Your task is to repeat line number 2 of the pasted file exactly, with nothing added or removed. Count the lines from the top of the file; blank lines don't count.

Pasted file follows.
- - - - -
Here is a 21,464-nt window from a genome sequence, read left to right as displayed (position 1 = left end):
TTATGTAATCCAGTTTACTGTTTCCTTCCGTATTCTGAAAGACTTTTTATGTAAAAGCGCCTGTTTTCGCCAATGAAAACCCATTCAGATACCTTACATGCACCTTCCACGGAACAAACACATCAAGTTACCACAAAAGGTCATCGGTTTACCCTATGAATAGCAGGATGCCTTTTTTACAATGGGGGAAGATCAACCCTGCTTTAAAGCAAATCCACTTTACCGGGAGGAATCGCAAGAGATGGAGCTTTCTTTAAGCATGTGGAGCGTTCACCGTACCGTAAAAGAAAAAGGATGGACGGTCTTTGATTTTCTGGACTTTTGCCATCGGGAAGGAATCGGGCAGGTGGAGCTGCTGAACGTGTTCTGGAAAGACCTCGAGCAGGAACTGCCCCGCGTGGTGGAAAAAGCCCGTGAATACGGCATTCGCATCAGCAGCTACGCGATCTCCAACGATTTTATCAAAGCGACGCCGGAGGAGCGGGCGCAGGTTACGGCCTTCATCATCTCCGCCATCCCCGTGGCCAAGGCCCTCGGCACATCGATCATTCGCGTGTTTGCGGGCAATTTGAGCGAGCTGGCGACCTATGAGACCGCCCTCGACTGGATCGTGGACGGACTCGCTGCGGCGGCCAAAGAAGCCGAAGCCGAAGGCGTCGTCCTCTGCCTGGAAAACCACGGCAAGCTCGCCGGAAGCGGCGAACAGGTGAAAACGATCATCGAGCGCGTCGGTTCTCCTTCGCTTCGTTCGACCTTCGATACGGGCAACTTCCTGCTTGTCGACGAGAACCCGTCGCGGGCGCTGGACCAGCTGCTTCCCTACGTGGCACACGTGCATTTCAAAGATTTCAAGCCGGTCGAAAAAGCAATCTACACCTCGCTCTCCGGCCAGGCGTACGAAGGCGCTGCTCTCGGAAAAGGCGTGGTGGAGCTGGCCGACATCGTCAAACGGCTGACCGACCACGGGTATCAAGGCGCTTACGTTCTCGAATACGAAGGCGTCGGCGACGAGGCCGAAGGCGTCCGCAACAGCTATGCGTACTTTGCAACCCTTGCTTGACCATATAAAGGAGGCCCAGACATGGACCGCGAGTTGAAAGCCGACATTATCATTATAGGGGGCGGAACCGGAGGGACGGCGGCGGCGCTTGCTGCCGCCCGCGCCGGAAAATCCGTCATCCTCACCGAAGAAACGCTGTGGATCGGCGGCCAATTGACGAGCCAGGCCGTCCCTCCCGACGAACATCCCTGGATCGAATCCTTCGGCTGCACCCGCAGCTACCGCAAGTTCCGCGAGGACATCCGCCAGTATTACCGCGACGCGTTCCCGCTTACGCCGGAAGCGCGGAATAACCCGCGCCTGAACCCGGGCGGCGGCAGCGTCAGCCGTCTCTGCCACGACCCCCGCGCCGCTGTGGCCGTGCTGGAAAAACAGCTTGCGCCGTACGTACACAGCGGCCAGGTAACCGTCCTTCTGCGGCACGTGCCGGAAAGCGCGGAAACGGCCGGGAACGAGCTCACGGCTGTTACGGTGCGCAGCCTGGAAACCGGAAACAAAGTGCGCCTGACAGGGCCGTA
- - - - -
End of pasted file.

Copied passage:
TTATGTAATCCAGTTTACTGTTTCCTTCCGTATTCTGAAAGACTTTTTATGTAAAAGCGCCTGTTTTCGCCAATGAAAACCCATTCAGATACCTTACATGCACCTTCCACGGAACAAACACATCAAGTTACCACAAAAGGTCATCGGTTTACCCTATGAATAGCAGGATGCCTTTTTTACAATGGGGGAAGATCAACCCTGCTTTAAAGCAAATCCACTTTACCGGGAGGAATCGCAAGAGATGGAGCTTTCTTTAAGCATGTGGAGCGTTCACCGTACCGTAAAAGAAAAAGGATGGACGGTCTTTGATTTTCTGGACTTTTGCCATCGGGAAGGAATCGGGCAGGTGGAGCTGCTGAACGTGTTCTGGAAAGACCTCGAGCAGGAACTGCCCCGCGTGGTGGAAAAAGCCCGTGAATACGGCATTCGCATCAGCAGCTACGCGATCTCCAACGATTTTATCAAAGCGACGCCGGAGGAGCGGGCGCAGGTTACGGCCTTCATCATCTCCGCCATCCCCGTGGCCAAGGCCCTCGGCACATCGATCATTCGCGTGTTTGCGGGCAATTTGAGCGAGCTGGCGACCTATGAGACCGCCCTCGACTGGATCGTGGACGGACTCGCTGCGGCGGCCAAAGAAGCCGAAGCCGAAGGCGTCGTCCTCTGCCTGGAAAACCACGGCAAGCTCGCCGGAAGCGGCGAACAGGTGAAAACGATCATCGAGCGCGTCGGTTCTCCTTCGCTTCGTTCGACCTTCGATACGGGCAACTTCCTGCTTGTCGACGAGAACCCGTCGCGGGCGCTGGACCAGCTGCTTCCCTACGTGGCACACGTGCATTTCAAAGATTTCAAGCCGGTCGAAAAAGCAATCTACACCTCGCTCTCCGGCCAGGCGTACGAAGGCGCTGCTCTCGGAAAAGGCGTGGTGGAGCTGGCCGACATCGTCAAACGGCTGACCGACCACGGGTATCAAGGCGCTTACGTTCTCGAATACGAAGGCGTCGGCGACGAGGCCGAAGGCGTCCGCAACAGCTATGCGTACTTTGCAACCCTTGCTTGACCATATAAAGGAGGCCCAGACATGGACCGCGAGTTGAAAGCCGACATTATCATTATAGGGGGCGGAACCGGAGGGACGGCGGCGGCGCTTGCTGCCGCCCGCGCCGGAAAATCCGTCATCCTCACCGAAGAAACGCTGTGGATCGGCGGCCAATTGACGAGCCAGGCCGTCCCTCCCGACGAACATCCCTGGATCGAATCCTTCGGCTGCACCCGCAGCTACCGCAAGTTCCGCGAGGACATCCGCCAGTATTACCGCGACGCGTTCCCGCTTACGCCGGAAGCGCGGAATAACCCGCGCCTGAACCCGGGCGGCGGCAGCGTCAGCCGTCTCTGCCACGACCCCCGCGCCGCTGTGGCCGTGCTGGAAAAACAGCTTGCGCCGTACGTACACAGCGGCCAGGTAACCGTCCTTCTGCGGCACGTGCCGGAAAGCGCGGAAACGGCCGGGAACGAGCTCACGGCTGTTACGGTGCGCAGCCTGGAAACCGGAAACAAAGTGCGCCTGACAGGGCCGTA